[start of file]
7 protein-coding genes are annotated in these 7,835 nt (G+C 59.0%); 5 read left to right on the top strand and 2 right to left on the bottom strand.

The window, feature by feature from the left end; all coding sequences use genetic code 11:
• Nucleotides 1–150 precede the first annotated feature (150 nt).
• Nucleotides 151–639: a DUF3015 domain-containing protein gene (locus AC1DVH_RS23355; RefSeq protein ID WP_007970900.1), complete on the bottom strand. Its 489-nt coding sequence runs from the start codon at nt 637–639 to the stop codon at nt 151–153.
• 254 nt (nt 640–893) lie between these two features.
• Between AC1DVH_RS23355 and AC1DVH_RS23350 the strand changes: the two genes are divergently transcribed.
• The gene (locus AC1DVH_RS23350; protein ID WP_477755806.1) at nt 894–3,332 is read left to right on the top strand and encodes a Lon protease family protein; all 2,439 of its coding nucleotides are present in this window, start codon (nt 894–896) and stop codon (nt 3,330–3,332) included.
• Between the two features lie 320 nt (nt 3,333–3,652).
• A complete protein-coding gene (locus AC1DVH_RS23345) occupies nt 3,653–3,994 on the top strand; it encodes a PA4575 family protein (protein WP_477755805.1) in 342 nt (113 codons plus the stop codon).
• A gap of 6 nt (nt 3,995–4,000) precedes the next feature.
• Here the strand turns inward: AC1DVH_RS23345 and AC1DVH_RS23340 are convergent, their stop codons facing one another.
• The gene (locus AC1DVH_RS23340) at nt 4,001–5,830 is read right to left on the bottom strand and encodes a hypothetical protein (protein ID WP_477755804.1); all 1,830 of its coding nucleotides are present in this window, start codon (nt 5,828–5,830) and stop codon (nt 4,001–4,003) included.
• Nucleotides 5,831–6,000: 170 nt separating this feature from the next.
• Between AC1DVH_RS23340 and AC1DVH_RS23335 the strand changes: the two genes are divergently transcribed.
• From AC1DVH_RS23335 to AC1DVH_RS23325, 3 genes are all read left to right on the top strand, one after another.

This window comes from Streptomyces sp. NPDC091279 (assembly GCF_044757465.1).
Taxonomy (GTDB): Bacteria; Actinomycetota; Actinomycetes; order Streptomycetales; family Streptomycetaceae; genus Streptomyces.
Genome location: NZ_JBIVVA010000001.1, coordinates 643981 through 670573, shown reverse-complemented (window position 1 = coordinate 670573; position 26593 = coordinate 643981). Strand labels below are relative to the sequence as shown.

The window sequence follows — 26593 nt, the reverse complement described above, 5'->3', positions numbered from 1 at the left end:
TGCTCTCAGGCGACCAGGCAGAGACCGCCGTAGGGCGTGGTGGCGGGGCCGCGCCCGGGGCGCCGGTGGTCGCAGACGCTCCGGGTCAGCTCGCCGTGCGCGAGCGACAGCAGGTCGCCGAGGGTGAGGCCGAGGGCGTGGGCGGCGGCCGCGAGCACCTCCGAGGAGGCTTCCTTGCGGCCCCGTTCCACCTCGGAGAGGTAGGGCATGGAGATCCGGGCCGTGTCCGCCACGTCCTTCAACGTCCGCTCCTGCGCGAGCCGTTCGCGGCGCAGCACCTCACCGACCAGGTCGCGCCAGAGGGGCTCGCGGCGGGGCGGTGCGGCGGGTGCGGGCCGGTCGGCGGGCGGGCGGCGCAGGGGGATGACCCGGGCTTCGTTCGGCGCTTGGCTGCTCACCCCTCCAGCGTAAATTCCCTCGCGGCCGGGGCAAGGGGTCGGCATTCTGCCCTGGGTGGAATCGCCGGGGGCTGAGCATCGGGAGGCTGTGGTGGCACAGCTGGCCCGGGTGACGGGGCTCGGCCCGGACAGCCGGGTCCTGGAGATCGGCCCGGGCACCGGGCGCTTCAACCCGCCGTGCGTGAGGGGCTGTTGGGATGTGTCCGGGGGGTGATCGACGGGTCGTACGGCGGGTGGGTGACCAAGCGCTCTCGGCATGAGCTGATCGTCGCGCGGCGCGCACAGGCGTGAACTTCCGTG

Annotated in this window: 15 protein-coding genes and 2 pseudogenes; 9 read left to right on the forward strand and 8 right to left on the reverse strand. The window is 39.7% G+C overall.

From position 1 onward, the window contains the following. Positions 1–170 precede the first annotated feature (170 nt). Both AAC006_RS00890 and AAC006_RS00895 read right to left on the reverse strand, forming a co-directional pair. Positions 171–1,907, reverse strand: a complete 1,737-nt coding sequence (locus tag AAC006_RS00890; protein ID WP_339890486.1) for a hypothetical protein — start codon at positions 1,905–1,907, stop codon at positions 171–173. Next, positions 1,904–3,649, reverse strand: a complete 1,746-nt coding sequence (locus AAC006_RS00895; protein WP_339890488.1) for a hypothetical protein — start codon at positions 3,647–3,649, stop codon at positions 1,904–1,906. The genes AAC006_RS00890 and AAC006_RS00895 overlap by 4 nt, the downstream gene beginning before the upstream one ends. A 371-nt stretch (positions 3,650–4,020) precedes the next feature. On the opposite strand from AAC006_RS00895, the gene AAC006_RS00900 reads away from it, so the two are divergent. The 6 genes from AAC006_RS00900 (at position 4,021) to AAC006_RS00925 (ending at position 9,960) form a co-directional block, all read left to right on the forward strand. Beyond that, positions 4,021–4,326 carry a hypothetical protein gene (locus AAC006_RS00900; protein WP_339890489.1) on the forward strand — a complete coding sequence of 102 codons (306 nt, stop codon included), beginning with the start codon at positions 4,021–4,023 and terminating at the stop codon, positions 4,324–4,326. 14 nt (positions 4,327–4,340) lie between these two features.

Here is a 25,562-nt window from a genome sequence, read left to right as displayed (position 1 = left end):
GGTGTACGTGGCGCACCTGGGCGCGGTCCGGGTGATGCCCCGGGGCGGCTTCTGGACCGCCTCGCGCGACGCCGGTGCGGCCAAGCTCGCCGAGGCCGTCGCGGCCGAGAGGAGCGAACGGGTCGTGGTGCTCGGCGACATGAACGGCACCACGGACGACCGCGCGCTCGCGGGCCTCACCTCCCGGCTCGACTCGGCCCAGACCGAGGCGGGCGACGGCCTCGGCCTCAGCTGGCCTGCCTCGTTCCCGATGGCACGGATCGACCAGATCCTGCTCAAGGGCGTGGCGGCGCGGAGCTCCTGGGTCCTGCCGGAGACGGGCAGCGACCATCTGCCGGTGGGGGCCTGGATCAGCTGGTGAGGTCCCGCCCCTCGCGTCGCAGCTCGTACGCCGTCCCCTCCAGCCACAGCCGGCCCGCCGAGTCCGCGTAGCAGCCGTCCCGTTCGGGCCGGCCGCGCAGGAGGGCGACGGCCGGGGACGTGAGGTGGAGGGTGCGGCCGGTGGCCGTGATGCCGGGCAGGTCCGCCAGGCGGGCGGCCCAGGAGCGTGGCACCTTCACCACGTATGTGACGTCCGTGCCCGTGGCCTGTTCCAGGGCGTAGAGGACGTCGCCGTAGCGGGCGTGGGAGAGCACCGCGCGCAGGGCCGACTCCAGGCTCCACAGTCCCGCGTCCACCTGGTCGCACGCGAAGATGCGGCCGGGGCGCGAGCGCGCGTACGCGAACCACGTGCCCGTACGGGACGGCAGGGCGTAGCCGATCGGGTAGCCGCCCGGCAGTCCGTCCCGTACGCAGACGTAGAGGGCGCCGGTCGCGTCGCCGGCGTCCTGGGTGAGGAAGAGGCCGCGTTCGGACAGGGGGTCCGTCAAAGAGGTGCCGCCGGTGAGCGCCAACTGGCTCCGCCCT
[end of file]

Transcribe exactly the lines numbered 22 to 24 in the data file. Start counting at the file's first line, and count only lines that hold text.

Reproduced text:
From position 1 onward, the window contains the following. Positions 1–170 precede the first annotated feature (170 nt). Both AAC006_RS00890 and AAC006_RS00895 read right to left on the reverse strand, forming a co-directional pair. Positions 171–1,907, reverse strand: a complete 1,737-nt coding sequence (locus tag AAC006_RS00890; protein ID WP_339890486.1) for a hypothetical protein — start codon at positions 1,905–1,907, stop codon at positions 171–173. Next, positions 1,904–3,649, reverse strand: a complete 1,746-nt coding sequence (locus AAC006_RS00895; protein WP_339890488.1) for a hypothetical protein — start codon at positions 3,647–3,649, stop codon at positions 1,904–1,906. The genes AAC006_RS00890 and AAC006_RS00895 overlap by 4 nt, the downstream gene beginning before the upstream one ends. A 371-nt stretch (positions 3,650–4,020) precedes the next feature. On the opposite strand from AAC006_RS00895, the gene AAC006_RS00900 reads away from it, so the two are divergent. The 6 genes from AAC006_RS00900 (at position 4,021) to AAC006_RS00925 (ending at position 9,960) form a co-directional block, all read left to right on the forward strand. Beyond that, positions 4,021–4,326 carry a hypothetical protein gene (locus AAC006_RS00900; protein WP_339890489.1) on the forward strand — a complete coding sequence of 102 codons (306 nt, stop codon included), beginning with the start codon at positions 4,021–4,023 and terminating at the stop codon, positions 4,324–4,326. 14 nt (positions 4,327–4,340) lie between these two features.

Here is a 25,562-nt window from a genome sequence, read left to right as displayed (position 1 = left end):
GGTGTACGTGGCGCACCTGGGCGCGGTCCGGGTGATGCCCCGGGGCGGCTTCTGGACCGCCTCGCGCGACGCCGGTGCGGCCAAGCTCGCCGAGGCCGTCGCGGCCGAGAGGAGCGAACGGGTCGTGGTGCTCGGCGACATGAACGGCACCACGGACGACCGCGCGCTCGCGGGCCTCACCTCCCGGCTCGACTCGGCCCAGACCGAGGCGGGCGACGGCCTCGGCCTCAGCTGGCCTGCCTCGTTCCCGATGGCACGGATCGACCAGATCCTGCTCAAGGGCGTGGCGGCGCGGAGCTCCTGGGTCCTGCCGGAGACGGGCAGCGACCATCTGCCGGTGGGGGCCTGGATCAGCTGGTGAGGTCCCGCCCCTCGCGTCGCAGCTCGTACGCCGTCCCCTCCAGCCACAGCCGGCCCGCCGAGTCCGCGTAGCAGCCGTCCCGTTCGGGCCGGCCGCGCAGGAGGGCGACGGCCGGGGACGTGAGGTGGAGGGTGCGGCCGGTGGCCGTGATGCCGGGCAGGTCCGCCAGGCGGGCGGCCCAGGAGCGTGGCACCTTCACCACGTATGTGACGTCCGTGCCCGTGGCCTGTTCCAGGGCGTAGAGGACGTCGCCGTAGCGGGCGTGGGAGAGCACCGCGCGCAGGGCCGACTCCAGGCTCCACAGTCCCGCGTCCACCTGGTCGCACGCGAAGATGCGGCCGGGGCGCGAGCGCGCGTACGCGAACCACGTGCCCGTACGGGACGGCAGGGCGTAGCCGATCGGGTAGCCGCCCGGCAGTCCGTCCCGTACGCAGACGTAGAGGGCGCCGGTCGCGTCGCCGGCGTCCTGGGTGAGGAAGAGGCCGCGTTCGGACAGGGGGTCCGTCAAAGAGGTGCCGCCGGTGAGCGCCAACTGGCTCCGCCCT